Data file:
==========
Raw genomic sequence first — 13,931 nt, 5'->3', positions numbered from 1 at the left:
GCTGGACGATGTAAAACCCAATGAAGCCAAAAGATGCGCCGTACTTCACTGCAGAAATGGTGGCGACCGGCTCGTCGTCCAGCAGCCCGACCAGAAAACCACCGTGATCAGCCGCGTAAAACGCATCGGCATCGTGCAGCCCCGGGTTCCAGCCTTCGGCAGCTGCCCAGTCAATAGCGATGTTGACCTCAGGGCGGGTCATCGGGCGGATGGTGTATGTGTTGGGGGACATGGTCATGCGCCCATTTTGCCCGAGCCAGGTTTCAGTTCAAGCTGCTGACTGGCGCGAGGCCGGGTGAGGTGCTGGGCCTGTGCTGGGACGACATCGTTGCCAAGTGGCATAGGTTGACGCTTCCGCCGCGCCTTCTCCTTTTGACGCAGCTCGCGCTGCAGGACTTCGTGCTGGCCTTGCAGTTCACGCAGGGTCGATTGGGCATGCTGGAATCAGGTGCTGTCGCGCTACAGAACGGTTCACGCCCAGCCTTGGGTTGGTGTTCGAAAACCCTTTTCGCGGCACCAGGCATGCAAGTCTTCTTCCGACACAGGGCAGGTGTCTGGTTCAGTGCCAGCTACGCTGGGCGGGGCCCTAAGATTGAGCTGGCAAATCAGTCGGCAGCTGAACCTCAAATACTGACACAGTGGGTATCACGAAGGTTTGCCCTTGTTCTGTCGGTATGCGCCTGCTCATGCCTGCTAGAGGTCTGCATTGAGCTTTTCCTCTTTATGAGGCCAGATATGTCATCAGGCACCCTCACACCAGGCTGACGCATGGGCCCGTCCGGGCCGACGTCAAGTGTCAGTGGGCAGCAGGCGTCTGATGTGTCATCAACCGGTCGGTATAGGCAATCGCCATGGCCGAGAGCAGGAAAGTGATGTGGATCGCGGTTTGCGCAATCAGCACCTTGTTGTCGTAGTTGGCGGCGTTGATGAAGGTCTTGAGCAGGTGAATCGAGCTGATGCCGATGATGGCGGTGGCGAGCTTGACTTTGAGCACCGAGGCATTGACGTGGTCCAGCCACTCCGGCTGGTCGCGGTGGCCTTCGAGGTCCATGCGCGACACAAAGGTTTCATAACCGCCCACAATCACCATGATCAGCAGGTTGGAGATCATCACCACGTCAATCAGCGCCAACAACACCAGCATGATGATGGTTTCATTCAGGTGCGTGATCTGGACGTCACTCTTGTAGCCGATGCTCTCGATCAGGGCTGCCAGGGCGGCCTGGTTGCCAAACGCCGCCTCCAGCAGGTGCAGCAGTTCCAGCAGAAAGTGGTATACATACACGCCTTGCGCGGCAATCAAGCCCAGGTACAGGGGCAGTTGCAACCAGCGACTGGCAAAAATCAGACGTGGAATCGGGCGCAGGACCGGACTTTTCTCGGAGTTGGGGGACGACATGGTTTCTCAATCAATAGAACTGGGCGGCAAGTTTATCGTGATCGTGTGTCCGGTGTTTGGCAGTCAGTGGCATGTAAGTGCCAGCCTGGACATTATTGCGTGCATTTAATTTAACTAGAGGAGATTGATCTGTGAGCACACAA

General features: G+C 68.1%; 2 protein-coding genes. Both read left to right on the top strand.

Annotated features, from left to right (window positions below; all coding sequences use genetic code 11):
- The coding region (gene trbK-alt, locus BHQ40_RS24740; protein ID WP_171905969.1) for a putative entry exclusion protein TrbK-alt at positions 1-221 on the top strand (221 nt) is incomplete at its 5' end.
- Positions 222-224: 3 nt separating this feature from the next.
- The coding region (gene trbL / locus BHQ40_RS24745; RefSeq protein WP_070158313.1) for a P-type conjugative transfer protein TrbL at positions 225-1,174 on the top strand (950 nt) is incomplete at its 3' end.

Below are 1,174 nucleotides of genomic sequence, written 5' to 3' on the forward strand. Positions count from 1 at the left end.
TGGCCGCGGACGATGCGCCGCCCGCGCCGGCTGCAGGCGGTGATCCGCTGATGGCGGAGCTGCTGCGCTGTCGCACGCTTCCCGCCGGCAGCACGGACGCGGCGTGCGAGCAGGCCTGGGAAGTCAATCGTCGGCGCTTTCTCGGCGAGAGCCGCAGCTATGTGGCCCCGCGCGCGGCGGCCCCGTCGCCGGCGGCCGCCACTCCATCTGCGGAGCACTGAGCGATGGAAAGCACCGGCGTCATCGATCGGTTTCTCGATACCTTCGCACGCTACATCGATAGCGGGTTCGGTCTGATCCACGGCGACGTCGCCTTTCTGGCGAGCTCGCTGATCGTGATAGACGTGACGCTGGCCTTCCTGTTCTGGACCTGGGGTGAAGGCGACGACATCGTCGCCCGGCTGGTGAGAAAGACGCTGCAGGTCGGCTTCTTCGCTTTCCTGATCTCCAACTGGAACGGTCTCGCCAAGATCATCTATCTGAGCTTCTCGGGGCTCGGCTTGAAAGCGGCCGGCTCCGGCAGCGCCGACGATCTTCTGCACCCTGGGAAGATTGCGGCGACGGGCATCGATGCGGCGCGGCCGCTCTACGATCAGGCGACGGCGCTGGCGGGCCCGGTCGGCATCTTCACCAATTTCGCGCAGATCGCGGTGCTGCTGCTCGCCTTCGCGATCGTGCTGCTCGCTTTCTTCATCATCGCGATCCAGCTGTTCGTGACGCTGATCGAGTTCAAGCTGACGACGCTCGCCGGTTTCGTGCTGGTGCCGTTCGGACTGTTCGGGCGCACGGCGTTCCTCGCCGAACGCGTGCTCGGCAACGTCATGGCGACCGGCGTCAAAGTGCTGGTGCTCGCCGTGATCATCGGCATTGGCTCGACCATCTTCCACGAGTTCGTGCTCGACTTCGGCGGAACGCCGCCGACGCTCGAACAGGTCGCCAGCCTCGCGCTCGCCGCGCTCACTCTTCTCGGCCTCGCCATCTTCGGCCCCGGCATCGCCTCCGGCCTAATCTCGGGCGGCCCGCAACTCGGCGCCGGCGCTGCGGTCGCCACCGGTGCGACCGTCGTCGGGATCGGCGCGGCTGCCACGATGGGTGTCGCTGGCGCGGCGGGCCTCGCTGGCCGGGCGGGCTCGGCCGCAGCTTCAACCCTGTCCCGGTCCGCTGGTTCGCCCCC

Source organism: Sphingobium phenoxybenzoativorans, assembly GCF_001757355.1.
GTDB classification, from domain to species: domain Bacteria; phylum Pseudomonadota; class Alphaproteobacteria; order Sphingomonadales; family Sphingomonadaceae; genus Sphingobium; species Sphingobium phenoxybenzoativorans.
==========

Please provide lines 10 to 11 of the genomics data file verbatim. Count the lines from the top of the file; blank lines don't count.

Source organism: Sphingobium phenoxybenzoativorans, assembly GCF_001757355.1.
GTDB classification, from domain to species: domain Bacteria; phylum Pseudomonadota; class Alphaproteobacteria; order Sphingomonadales; family Sphingomonadaceae; genus Sphingobium; species Sphingobium phenoxybenzoativorans.